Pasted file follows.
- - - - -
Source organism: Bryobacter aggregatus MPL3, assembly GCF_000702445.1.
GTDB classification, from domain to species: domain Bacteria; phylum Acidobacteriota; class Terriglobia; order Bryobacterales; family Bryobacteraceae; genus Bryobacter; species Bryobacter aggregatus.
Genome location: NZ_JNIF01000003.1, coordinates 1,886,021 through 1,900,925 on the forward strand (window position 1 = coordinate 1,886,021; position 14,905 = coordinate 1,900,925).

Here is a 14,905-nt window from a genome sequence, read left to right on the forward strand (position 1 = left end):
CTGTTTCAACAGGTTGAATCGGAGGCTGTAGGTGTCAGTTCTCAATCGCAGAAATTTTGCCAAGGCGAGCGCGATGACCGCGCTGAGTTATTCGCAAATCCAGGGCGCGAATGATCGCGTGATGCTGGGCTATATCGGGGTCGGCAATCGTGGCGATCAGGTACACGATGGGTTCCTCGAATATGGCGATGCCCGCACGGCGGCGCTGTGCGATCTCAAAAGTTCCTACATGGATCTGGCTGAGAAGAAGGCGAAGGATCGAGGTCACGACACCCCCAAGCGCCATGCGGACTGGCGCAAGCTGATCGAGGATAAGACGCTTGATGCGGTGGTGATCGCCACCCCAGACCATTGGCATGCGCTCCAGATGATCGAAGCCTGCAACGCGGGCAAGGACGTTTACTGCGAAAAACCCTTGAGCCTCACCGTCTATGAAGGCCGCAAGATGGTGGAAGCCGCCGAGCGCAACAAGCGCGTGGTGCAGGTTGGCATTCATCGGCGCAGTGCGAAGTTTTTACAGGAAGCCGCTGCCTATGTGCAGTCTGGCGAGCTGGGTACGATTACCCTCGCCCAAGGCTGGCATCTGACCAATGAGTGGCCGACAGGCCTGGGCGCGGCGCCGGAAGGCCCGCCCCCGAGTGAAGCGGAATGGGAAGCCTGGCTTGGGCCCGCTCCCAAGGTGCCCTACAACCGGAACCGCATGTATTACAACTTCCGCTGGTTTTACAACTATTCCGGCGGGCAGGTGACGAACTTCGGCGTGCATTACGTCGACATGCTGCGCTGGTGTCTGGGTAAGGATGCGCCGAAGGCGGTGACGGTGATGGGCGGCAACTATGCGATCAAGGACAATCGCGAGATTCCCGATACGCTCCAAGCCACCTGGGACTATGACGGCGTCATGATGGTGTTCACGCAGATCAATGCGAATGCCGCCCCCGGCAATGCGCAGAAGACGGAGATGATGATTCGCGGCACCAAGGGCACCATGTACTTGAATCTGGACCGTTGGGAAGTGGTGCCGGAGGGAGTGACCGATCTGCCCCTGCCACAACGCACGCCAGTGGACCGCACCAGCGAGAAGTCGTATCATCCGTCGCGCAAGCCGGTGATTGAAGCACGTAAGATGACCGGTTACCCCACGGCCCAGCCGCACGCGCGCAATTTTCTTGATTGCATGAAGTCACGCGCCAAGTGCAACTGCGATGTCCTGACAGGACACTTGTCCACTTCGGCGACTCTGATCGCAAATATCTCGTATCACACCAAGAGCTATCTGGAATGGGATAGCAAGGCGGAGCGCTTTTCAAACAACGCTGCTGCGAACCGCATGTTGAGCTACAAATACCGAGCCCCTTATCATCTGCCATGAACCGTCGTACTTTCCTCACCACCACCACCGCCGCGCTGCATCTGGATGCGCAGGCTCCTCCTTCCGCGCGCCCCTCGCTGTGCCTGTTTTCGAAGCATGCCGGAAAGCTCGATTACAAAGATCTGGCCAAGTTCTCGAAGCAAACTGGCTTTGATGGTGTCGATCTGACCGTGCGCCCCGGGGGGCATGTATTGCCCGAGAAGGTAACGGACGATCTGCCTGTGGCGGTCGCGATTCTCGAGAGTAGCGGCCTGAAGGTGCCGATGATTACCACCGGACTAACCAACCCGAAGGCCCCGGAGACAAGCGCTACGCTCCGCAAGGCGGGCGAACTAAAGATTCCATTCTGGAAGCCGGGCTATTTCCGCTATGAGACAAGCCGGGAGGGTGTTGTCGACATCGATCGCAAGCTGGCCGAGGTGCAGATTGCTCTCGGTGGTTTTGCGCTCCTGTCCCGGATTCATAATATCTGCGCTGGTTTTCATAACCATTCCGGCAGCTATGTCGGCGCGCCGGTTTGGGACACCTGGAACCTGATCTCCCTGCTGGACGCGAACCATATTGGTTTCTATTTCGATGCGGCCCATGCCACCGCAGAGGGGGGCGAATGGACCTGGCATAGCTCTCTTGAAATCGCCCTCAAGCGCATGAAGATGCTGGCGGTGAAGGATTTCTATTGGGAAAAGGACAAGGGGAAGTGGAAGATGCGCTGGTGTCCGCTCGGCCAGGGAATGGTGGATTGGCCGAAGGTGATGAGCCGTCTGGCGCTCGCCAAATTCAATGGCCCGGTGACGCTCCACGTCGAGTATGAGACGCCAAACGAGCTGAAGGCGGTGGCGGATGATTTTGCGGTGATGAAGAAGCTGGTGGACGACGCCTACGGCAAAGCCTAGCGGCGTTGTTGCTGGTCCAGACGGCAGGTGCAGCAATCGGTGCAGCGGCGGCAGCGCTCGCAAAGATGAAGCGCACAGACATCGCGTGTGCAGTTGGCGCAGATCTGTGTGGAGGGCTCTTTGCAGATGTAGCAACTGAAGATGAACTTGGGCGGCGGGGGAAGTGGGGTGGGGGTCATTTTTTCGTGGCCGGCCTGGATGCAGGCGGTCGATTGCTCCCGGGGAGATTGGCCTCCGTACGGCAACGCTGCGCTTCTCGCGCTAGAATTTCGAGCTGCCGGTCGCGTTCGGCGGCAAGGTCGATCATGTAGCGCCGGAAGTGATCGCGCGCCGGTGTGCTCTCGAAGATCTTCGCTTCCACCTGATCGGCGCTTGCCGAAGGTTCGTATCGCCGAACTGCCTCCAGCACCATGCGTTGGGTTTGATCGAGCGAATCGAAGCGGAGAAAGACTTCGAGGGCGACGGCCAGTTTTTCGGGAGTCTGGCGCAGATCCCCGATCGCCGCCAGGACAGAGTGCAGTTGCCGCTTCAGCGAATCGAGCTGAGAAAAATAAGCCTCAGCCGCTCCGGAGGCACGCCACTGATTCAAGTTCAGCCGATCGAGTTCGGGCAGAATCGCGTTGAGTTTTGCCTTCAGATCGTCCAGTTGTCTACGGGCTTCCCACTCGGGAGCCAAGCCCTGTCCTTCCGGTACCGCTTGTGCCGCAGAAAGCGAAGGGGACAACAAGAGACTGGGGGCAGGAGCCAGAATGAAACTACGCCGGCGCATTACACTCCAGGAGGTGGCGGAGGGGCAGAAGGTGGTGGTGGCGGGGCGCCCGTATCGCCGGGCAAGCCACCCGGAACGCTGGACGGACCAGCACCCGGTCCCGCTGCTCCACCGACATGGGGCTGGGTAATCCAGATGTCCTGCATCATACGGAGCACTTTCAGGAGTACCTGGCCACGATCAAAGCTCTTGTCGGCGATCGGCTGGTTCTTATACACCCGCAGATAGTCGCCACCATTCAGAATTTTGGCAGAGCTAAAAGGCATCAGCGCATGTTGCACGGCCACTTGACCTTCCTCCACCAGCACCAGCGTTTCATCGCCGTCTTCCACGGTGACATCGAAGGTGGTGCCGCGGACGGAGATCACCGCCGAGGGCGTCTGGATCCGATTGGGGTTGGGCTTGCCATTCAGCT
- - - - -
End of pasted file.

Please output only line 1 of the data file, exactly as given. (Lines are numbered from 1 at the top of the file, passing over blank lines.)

Source organism: Bryobacter aggregatus MPL3, assembly GCF_000702445.1.